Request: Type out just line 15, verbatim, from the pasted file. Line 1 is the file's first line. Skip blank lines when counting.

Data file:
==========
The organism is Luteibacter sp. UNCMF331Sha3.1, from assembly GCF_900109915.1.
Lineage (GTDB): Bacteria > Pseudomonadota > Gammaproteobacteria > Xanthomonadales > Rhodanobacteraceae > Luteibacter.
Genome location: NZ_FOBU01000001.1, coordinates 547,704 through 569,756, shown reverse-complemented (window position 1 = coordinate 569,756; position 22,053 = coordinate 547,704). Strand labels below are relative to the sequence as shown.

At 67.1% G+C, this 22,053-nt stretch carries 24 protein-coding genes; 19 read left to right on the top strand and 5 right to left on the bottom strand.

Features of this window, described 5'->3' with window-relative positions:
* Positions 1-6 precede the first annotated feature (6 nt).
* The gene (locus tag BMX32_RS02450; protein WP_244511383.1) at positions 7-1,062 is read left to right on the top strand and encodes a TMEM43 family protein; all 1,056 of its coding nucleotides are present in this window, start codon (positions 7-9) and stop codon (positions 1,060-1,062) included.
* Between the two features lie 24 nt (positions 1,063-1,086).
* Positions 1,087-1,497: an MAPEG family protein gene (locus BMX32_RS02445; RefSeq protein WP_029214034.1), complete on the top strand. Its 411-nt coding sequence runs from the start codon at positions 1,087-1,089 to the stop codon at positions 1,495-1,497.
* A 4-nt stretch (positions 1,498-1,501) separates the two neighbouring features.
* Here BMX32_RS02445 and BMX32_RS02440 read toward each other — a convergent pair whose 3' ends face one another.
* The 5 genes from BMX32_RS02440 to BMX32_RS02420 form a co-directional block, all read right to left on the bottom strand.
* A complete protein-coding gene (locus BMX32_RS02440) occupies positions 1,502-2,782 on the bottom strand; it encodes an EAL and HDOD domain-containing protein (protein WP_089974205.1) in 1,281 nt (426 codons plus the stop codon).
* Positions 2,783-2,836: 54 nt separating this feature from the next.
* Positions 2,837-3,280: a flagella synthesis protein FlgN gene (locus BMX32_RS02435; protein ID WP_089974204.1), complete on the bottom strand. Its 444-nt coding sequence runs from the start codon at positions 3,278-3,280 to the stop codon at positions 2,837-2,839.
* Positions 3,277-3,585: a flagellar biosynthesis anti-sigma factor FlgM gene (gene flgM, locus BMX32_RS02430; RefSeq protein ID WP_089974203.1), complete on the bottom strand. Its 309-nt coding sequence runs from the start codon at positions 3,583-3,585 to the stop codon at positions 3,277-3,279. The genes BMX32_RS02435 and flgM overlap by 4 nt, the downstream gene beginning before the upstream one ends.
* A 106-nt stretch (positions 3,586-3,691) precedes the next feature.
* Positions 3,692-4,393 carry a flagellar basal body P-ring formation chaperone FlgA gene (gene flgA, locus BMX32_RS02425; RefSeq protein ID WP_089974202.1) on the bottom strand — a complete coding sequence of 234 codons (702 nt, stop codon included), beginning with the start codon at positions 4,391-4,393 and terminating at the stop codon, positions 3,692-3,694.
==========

* Positions 2,837-3,280: a flagella synthesis protein FlgN gene (locus BMX32_RS02435; protein ID WP_089974204.1), complete on the bottom strand. Its 444-nt coding sequence runs from the start codon at positions 3,278-3,280 to the stop codon at positions 2,837-2,839.